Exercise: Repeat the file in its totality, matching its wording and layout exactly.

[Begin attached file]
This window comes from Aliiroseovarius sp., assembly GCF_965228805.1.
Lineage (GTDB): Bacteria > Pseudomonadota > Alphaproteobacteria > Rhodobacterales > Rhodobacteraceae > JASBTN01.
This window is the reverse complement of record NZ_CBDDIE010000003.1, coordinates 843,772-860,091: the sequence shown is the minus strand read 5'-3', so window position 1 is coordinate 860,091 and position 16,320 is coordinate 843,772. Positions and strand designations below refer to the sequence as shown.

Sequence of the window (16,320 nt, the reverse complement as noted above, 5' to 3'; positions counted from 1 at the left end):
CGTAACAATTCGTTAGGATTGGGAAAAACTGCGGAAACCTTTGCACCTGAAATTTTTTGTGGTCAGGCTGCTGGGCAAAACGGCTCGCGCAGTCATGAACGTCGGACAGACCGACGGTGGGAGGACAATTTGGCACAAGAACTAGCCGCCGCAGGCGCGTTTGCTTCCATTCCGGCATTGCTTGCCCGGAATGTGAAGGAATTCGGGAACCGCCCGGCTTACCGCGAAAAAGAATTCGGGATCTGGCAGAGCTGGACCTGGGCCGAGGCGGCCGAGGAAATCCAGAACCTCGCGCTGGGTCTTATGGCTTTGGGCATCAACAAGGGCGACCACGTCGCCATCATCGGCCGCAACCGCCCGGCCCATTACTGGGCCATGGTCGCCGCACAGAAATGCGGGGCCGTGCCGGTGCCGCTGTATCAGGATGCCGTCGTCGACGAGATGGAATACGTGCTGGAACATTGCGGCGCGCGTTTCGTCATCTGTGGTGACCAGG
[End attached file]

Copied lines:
This window comes from Aliiroseovarius sp., assembly GCF_965228805.1.
Lineage (GTDB): Bacteria > Pseudomonadota > Alphaproteobacteria > Rhodobacterales > Rhodobacteraceae > JASBTN01.
This window is the reverse complement of record NZ_CBDDIE010000003.1, coordinates 843,772-860,091: the sequence shown is the minus strand read 5'-3', so window position 1 is coordinate 860,091 and position 16,320 is coordinate 843,772. Positions and strand designations below refer to the sequence as shown.

Sequence of the window (16,320 nt, the reverse complement as noted above, 5' to 3'; positions counted from 1 at the left end):
CGTAACAATTCGTTAGGATTGGGAAAAACTGCGGAAACCTTTGCACCTGAAATTTTTTGTGGTCAGGCTGCTGGGCAAAACGGCTCGCGCAGTCATGAACGTCGGACAGACCGACGGTGGGAGGACAATTTGGCACAAGAACTAGCCGCCGCAGGCGCGTTTGCTTCCATTCCGGCATTGCTTGCCCGGAATGTGAAGGAATTCGGGAACCGCCCGGCTTACCGCGAAAAAGAATTCGGGATCTGGCAGAGCTGGACCTGGGCCGAGGCGGCCGAGGAAATCCAGAACCTCGCGCTGGGTCTTATGGCTTTGGGCATCAACAAGGGCGACCACGTCGCCATCATCGGCCGCAACCGCCCGGCCCATTACTGGGCCATGGTCGCCGCACAGAAATGCGGGGCCGTGCCGGTGCCGCTGTATCAGGATGCCGTCGTCGACGAGATGGAATACGTGCTGGAACATTGCGGCGCGCGTTTCGTCATCTGTGGTGACCAGG